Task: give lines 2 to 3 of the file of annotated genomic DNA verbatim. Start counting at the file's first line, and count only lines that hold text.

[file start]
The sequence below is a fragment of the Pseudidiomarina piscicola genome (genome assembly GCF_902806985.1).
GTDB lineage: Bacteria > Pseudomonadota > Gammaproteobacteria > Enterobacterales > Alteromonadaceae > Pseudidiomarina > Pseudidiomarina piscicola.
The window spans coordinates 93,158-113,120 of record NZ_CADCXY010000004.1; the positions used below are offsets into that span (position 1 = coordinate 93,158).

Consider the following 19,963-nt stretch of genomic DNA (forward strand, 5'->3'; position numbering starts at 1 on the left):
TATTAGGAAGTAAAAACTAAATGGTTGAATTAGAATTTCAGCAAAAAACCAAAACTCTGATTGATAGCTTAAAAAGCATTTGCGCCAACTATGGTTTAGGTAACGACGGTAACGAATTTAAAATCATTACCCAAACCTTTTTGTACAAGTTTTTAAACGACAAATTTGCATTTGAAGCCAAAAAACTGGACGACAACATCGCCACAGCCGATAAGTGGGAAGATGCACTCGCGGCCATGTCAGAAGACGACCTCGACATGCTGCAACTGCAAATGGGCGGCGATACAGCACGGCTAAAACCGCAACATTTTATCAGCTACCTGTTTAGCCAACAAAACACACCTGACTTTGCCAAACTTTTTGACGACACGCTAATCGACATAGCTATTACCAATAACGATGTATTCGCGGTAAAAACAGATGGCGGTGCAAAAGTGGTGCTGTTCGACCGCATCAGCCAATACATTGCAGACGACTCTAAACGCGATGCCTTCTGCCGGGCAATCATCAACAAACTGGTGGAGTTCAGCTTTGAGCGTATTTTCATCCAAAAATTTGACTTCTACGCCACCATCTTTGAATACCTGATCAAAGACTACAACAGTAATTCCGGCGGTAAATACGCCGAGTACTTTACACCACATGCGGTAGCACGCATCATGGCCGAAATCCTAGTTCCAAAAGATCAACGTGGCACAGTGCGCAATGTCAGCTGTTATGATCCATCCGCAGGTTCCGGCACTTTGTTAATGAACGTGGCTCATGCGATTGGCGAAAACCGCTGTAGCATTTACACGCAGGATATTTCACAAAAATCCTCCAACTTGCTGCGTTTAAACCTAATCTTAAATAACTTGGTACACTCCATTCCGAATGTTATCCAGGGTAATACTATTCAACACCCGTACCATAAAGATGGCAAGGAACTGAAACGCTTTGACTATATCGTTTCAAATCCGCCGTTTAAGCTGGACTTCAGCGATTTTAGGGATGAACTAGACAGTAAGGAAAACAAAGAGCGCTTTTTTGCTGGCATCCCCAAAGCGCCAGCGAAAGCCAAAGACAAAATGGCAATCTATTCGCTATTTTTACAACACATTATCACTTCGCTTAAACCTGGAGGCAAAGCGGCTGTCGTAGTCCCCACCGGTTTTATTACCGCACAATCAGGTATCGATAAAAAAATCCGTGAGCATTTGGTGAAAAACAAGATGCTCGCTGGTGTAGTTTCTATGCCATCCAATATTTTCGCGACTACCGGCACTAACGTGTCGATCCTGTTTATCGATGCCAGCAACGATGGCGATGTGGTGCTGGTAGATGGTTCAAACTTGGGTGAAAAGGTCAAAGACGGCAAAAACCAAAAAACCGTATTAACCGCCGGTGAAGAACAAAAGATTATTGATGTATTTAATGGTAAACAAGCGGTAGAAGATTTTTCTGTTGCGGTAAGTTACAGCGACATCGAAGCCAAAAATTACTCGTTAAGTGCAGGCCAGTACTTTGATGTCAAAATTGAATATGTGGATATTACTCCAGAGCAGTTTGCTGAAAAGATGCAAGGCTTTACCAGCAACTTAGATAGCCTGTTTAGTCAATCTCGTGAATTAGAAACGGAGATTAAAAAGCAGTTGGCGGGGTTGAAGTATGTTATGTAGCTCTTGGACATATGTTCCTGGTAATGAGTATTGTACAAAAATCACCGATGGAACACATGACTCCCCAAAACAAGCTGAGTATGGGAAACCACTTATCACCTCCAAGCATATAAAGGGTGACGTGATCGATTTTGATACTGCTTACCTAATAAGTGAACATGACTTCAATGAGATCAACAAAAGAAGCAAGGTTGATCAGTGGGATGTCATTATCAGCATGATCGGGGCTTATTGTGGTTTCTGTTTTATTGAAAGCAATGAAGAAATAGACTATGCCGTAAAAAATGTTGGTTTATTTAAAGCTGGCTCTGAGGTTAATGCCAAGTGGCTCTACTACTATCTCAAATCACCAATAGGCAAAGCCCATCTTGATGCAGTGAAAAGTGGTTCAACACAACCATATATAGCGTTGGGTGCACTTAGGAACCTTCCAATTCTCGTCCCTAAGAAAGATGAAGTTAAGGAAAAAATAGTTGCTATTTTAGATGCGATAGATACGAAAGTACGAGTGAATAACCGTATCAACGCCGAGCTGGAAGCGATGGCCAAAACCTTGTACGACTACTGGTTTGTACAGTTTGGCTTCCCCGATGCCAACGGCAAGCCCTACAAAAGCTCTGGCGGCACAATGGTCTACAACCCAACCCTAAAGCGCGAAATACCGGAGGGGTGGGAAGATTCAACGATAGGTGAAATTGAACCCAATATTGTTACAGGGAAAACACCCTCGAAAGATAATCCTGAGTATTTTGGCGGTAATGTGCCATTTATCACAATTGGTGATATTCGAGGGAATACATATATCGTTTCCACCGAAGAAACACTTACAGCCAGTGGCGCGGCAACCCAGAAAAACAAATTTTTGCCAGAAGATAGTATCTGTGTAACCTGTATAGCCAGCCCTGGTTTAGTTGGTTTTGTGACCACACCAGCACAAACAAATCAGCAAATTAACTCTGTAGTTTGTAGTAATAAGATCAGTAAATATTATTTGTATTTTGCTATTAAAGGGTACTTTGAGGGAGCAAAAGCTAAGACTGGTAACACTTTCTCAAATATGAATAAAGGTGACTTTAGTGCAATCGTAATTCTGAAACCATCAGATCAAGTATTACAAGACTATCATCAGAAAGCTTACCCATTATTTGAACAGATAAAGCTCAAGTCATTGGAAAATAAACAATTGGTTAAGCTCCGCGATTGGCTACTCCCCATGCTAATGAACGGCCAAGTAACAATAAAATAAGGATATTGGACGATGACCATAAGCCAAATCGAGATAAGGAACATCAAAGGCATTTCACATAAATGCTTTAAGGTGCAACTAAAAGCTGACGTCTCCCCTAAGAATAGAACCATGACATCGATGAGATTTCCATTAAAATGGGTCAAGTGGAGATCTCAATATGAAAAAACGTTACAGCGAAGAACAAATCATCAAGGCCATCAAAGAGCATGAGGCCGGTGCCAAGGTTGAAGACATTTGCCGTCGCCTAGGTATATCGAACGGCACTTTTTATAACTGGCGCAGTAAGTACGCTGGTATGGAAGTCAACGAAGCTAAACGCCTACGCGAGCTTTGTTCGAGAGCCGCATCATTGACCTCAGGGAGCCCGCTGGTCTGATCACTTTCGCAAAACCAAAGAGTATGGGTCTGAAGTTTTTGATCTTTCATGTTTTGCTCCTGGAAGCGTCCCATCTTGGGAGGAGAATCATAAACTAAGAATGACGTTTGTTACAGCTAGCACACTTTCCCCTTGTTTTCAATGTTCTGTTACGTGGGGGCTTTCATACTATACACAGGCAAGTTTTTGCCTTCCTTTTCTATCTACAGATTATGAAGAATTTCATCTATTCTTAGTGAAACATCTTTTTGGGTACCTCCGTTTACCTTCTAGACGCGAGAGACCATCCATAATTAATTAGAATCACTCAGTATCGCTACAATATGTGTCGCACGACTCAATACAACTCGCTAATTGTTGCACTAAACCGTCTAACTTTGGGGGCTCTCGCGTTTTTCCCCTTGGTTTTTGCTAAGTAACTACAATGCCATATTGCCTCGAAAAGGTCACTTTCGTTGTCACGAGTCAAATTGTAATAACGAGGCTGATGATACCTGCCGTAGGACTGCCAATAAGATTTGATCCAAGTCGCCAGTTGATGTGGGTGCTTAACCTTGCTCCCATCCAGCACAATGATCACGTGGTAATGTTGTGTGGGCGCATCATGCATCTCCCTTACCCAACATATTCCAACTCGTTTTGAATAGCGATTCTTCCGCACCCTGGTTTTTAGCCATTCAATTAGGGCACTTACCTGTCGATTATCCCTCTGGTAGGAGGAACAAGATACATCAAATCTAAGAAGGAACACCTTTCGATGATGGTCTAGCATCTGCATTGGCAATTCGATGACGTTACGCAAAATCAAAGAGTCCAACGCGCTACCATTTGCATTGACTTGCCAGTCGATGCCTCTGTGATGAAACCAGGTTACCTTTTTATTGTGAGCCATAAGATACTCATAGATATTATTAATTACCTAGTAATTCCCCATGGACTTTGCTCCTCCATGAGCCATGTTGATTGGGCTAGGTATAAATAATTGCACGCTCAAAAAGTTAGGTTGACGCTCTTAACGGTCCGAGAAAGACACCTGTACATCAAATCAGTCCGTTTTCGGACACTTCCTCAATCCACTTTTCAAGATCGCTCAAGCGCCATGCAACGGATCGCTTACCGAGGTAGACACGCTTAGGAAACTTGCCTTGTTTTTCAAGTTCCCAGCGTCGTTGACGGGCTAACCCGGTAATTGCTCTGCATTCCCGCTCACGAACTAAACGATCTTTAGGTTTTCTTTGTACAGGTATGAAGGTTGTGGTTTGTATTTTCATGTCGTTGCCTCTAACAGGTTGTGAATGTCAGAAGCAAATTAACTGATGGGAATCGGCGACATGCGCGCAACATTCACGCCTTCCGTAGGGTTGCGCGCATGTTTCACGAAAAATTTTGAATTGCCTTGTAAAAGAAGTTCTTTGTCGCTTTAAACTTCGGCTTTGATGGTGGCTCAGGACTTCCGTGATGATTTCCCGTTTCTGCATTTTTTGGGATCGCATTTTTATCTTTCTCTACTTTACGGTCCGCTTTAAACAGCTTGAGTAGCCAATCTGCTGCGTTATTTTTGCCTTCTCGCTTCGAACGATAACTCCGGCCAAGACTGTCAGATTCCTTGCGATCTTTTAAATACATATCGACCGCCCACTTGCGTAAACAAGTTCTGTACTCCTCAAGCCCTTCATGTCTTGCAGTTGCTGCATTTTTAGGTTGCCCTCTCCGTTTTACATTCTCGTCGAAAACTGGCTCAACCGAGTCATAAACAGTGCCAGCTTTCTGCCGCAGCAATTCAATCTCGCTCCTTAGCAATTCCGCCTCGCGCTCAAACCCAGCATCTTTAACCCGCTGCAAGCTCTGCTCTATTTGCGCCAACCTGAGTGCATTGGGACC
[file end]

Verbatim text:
GTDB lineage: Bacteria > Pseudomonadota > Gammaproteobacteria > Enterobacterales > Alteromonadaceae > Pseudidiomarina > Pseudidiomarina piscicola.
The window spans coordinates 93,158-113,120 of record NZ_CADCXY010000004.1; the positions used below are offsets into that span (position 1 = coordinate 93,158).